Linux Distribution Chart
Reasons I use Arch:
Up to date packages.
Simple from top to bottom.
Teaches me as I go.
“I use CentOS simply because of its reliability. It's also flexible, and very light—with it being light leaves more resources to actually do what you want. Hence, that's why I use it for all my servers.”
“I've had nothing but utterly awful experiences over ten years with RHEL, despite its high cost. I can see the point of CentOS if you need RH without the cost, but it's just revolting to work with and the documentation is terrible too, so I'd never run either by choice.”
“Debian combines great sysadmin friendliness with a terrible release policy; Ubuntu takes its great design and adds sanity.”
“I now use Fedora because each successive version of Ubuntu caused different problems with my 3.5-year-old laptop (camera, sound, wireless, graphics). Each version would fix some problems and cause others. Fedora has been stable, fast and less trouble to set up than Ubuntu.”
“I like Gentoo for its extremely useful control over the system and love the flexibility. It appeals to the tweaker in me! All my systems, including laptops, run Gentoo! That's five systems in total! I have tried other distros, but nothing comes close to Gentoo. I loved portage so much, at some point in time, I ported it to Solaris. Now, with prefix support, anybody can use portage on Solaris, BSD or Mac OS. The Gentoo community is exemplary!”
“I've been using Windows for a long time, since Windows 95, and I've been an IT professional for about 9 years. Through it all, I've always been turned off to Linux. I didn't have time to try anything new. I was just trying to keep up with the changes in Windows. Just a month ago, a new coworker gave me a Linux Mint CD. I took it home and ran the live CD on one of my IBM laptops. I've been hooked ever since. I even changed my wife's laptop from XP to Mint. The bottom line is, Linux just works....I'm sold.”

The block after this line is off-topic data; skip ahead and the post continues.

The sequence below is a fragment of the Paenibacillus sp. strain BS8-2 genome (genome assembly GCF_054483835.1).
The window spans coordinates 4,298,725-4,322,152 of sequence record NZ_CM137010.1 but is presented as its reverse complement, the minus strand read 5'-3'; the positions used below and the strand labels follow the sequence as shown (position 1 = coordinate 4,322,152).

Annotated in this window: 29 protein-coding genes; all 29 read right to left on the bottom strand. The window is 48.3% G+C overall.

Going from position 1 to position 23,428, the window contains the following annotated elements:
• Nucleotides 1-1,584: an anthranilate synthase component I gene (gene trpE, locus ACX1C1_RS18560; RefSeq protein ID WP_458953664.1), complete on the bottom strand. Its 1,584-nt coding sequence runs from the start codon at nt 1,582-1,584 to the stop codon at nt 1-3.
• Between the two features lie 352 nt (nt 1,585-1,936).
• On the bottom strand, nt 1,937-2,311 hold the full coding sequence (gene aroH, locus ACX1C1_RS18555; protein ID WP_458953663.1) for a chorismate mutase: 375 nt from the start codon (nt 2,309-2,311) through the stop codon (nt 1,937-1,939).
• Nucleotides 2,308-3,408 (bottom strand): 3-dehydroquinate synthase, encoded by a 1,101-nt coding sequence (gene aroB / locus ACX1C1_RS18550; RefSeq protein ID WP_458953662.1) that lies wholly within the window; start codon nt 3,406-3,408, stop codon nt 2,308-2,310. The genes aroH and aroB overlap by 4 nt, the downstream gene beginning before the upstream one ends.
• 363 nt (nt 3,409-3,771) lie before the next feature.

“I use openSUSE because it always has just worked for me. It has a large selection of software available in repos and through the build service. Information is easily found on-line in the wiki and forums.”
“I love live CDs, but liked PCLOS Big Daddy so much, I felt the need to install it with a dual-boot of Windows at the time. By the time PCLOS 2007 came out, I'd gotten a newer computer and erased the Windows partition to put the exclusive Linux desktop on it. I haven't looked back since. I no longer dual-booted. The other people I know who have PCLinuxOS tend not to be techie types that you see at work, but more like teenagers and housewives and early-adopter-gadgety folk around here—not the Computer Crowd, as much as the people with lots of cool toys. They don't dual-boot either. When VirtualBox came to Synaptic repos years ago, I put my Windows XP install disk in there to test it out and made a video of Linux running Windows better than Windows. I ended up taking the virtual Windows off though, because I never used it. PCLinuxOS rules.”
Justin Ryan is a Contributing Editor for Linux Journal.
Fast/Flexible Linux OS Recovery
On Demand Now
In this live one-hour webinar, learn how to enhance your existing backup strategies for complete disaster recovery preparedness using Storix System Backup Administrator (SBAdmin), a highly flexible full-system recovery solution for UNIX and Linux systems.
Join Linux Journal's Shawn Powers and David Huffman, President/CEO, Storix, Inc.
Free to Linux Journal readers.Register Now!
- Server Hardening
- EnterpriseDB's EDB Postgres Advanced Server and EDB Postgres Enterprise Manager
- The Death of RoboVM
- BitTorrent Inc.'s Sync
- The Humble Hacker?
- The US Government and Open-Source Software
- Open-Source Project Secretly Funded by CIA
- ACI Worldwide's UP Retail Payments
- New Container Image Standard Promises More Portable Apps
- AdaCore's SPARK Pro
In modern computer systems, privacy and security are mandatory. However, connections from the outside over public networks automatically imply risks. One easily available solution to avoid eavesdroppers’ attempts is SSH. But, its wide adoption during the past 21 years has made it a target for attackers, so hardening your system properly is a must.
Additionally, in highly regulated markets, you must comply with specific operational requirements, proving that you conform to standards and even that you have included new mandatory authentication methods, such as two-factor authentication. In this ebook, I discuss SSH and how to configure and manage it to guarantee that your network is safe, your data is secure and that you comply with relevant regulations.Get the Guide